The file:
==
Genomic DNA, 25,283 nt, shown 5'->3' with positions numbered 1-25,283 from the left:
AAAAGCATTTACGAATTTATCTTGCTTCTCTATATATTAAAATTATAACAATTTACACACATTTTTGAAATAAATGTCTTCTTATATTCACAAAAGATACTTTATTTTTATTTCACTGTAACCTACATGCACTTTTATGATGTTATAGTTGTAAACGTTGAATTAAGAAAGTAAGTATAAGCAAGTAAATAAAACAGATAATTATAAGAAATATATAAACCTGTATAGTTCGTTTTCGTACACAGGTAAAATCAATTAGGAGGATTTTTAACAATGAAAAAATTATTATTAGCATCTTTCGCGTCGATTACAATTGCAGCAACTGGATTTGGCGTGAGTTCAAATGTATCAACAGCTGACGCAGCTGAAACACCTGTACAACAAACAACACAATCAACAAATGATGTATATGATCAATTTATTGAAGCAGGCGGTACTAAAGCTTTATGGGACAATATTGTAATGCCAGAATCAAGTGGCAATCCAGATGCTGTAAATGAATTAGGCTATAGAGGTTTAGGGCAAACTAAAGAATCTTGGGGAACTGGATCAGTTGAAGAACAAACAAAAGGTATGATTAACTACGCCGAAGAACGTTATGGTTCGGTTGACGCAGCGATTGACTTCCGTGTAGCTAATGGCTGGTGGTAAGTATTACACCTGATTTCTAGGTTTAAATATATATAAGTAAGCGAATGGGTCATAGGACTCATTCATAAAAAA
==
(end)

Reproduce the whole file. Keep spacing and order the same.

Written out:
Genomic DNA, 25,283 nt, shown 5'->3' with positions numbered 1-25,283 from the left:
AAAAGCATTTACGAATTTATCTTGCTTCTCTATATATTAAAATTATAACAATTTACACACATTTTTGAAATAAATGTCTTCTTATATTCACAAAAGATACTTTATTTTTATTTCACTGTAACCTACATGCACTTTTATGATGTTATAGTTGTAAACGTTGAATTAAGAAAGTAAGTATAAGCAAGTAAATAAAACAGATAATTATAAGAAATATATAAACCTGTATAGTTCGTTTTCGTACACAGGTAAAATCAATTAGGAGGATTTTTAACAATGAAAAAATTATTATTAGCATCTTTCGCGTCGATTACAATTGCAGCAACTGGATTTGGCGTGAGTTCAAATGTATCAACAGCTGACGCAGCTGAAACACCTGTACAACAAACAACACAATCAACAAATGATGTATATGATCAATTTATTGAAGCAGGCGGTACTAAAGCTTTATGGGACAATATTGTAATGCCAGAATCAAGTGGCAATCCAGATGCTGTAAATGAATTAGGCTATAGAGGTTTAGGGCAAACTAAAGAATCTTGGGGAACTGGATCAGTTGAAGAACAAACAAAAGGTATGATTAACTACGCCGAAGAACGTTATGGTTCGGTTGACGCAGCGATTGACTTCCGTGTAGCTAATGGCTGGTGGTAAGTATTACACCTGATTTCTAGGTTTAAATATATATAAGTAAGCGAATGGGTCATAGGACTCATTCATAAAAAA